Do you have beliefs that may interfere with your attempts at losing weight, or keeping extra weight off?
Beliefs are something that we obtain and internalize as infants- or even inherit them genetically. There are also beliefs we learned at school, from the media and from other people as we have matured and we have come to believe that they are true. Some of these beliefs are still being perpetuated by the media and the Diet and Food industries.
Many people believe that because something is well known, then “it must be true because everyone knows it!” However, just because something is a popular belief does not make it true. For example; for many years it was believed that eggs are bad for you because they are full of cholesterol, then it was decided that it was ok to have eggs after all.
Going back hundreds of years everyone believed the earth was flat.
We can adopt various beliefs from childhood such as a religion, or a work ethic, or the beliefs of our particular culture; table manners, or use of language. Because we do not know any different and our subconscious mind cannot argue back, we grow up believing that there is no other way. Some children can speak quite a few languages simply because they are surrounded by people speaking different languages from an early age.
This is one reason why some people grow up to believe that they will never amount to anything in life, because they have been told as children that they wouldn’t.
Some examples with food and eating are that “saturated fat is bad for you” or that “fat goes straight to your arteries and blocks them up”. Another famous one is the Calorie myth. Which goes something like: “Energy in must equal energy out, and if you want to lose weight then it is as simple as eating less calories than you are expending, then you will lose weight” Those of you who have been dieting for many years on this basis, know that this does not work in practice. You may lose the weight to start with, but with one diet after the other it gets harder and harder.
Zoe Harcombe did extensive research into this, particularly around the idea that 3500 calories = a pound of fat and she asked numerous agencies including the NHS, BDA (British Dietetic Association) NICE and the National Obesity Forum in the UK where this idea came from and whether they could find the scientific source? None of them could give an accurate answer. In her book she sets forth a challenge and requests an answer from anyone who may have it. As far as I know she has not yet received one. You can read this for yourself in her book “The Obesity Epidemic”, Chapter 7.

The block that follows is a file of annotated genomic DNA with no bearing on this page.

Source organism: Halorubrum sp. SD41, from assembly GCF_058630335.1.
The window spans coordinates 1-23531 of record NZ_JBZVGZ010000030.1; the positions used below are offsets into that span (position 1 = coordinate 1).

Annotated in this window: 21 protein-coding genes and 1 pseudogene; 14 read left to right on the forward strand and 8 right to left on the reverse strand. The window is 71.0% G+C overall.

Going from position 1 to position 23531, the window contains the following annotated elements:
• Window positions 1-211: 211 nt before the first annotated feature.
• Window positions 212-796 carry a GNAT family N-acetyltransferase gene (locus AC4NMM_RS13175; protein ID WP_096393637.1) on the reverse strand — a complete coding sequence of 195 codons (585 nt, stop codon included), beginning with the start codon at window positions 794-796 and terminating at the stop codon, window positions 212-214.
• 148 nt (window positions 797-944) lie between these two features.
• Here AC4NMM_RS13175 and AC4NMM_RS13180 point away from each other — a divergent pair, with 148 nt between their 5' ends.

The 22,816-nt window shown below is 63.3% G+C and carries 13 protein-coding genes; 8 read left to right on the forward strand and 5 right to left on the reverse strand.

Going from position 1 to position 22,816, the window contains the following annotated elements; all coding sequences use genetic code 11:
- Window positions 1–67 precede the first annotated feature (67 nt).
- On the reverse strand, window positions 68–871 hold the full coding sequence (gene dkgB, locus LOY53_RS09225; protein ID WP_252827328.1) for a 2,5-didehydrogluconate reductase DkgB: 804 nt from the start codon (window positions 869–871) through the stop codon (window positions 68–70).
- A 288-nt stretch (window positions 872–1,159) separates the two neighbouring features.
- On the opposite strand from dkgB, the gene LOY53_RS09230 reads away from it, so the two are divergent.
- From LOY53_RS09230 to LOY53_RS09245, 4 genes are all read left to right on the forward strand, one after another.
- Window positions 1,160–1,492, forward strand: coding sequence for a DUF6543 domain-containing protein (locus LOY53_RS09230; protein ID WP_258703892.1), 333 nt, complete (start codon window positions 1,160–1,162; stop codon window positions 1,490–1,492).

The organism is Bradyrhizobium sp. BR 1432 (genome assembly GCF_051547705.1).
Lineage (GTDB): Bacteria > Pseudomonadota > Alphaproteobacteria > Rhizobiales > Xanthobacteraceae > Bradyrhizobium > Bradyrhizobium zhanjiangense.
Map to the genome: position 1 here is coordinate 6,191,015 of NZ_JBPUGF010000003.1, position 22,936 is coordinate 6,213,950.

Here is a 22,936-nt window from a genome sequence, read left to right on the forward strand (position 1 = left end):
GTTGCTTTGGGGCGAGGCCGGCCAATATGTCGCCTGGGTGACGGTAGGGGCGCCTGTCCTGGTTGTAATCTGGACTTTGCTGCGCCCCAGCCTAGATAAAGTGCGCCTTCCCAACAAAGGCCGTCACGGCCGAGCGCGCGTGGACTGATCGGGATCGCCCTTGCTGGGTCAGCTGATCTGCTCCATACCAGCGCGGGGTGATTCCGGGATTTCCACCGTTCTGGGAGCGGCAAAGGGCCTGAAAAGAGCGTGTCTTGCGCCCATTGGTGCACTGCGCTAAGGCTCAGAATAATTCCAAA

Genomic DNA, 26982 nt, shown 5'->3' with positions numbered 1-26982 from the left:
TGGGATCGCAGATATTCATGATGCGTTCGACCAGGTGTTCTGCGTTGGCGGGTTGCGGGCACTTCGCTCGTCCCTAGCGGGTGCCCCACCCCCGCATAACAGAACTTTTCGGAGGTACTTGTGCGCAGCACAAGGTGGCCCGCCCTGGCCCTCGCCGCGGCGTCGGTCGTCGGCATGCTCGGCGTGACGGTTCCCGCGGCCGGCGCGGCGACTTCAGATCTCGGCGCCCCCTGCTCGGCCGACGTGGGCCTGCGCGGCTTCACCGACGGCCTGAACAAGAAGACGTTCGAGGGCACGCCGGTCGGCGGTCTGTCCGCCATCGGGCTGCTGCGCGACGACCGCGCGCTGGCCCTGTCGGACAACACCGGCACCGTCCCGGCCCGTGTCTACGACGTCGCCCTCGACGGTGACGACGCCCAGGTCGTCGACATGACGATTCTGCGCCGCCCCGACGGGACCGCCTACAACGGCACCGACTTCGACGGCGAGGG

On a lighter note, many people have internalized the idea that “a Mars a Day helps you work rest and play”, which came from an old advert in the seventies. This was based on keeping sugar levels topped up. But did you know that if you need to top up your sugar levels you only actually need about a teaspoon. You can get that from a square of 85% dark chocolate. (For the more scientifically minded, Google; “Calories in Dark Chocolate-Fat Secrets)
There is a way out of this quandary however, firstly by doing some research and there are now numerous books being published that are knocking these beliefs into question. Authors whose work you can find on the internet are Gary Taubes and John Biffra, and there are many others, and once you start searching you will find that you can become engrossed, as you discover the truth behind the false beliefs that we as consumers, dieters, and even healthy eaters have been encouraged to believe.
“If you always do what you’ve always done; you will always get what you’ve always got!”
When Mark Twain said this, he was so right. We have been eating the way that government bodies and numerous diet books have suggested now for years. Yet it is not working is it? Think about why there are so many diets on the market, if any of them worked, the industry would die out!
Once you have researched and found out what the truth is for yourself, and that there is another way of thinking, you can change your beliefs. There may be beliefs that are holding you back in other areas of your life too, such as “I’m too old” or “I’m not clever enough”
It certainly does not help when people have false body images. Women try living up to images of celebrities or models and wonder why they cannot succeed. But did you know that many of these images are touched up, and if you are trying to emulate these people, you are certainly following a false belief.
Many people have help changing those beliefs by coaching or personal development, through courses, reading and by talking with friends. But be sure that these friends are thinking along the same lines as you, because when people see you acting differently they can feel threatened and may try to thwart your efforts.
Have YOU ever thought about your beliefs?
Do you go along with the conventional ideas that have not worked for you or anyone else?
Have you thought about why there is a problem with Weight and Food Management even though people are following the rules that are set out by Diet companies, and in the myriads of books on the market?
Perhaps now’s the time to start that research.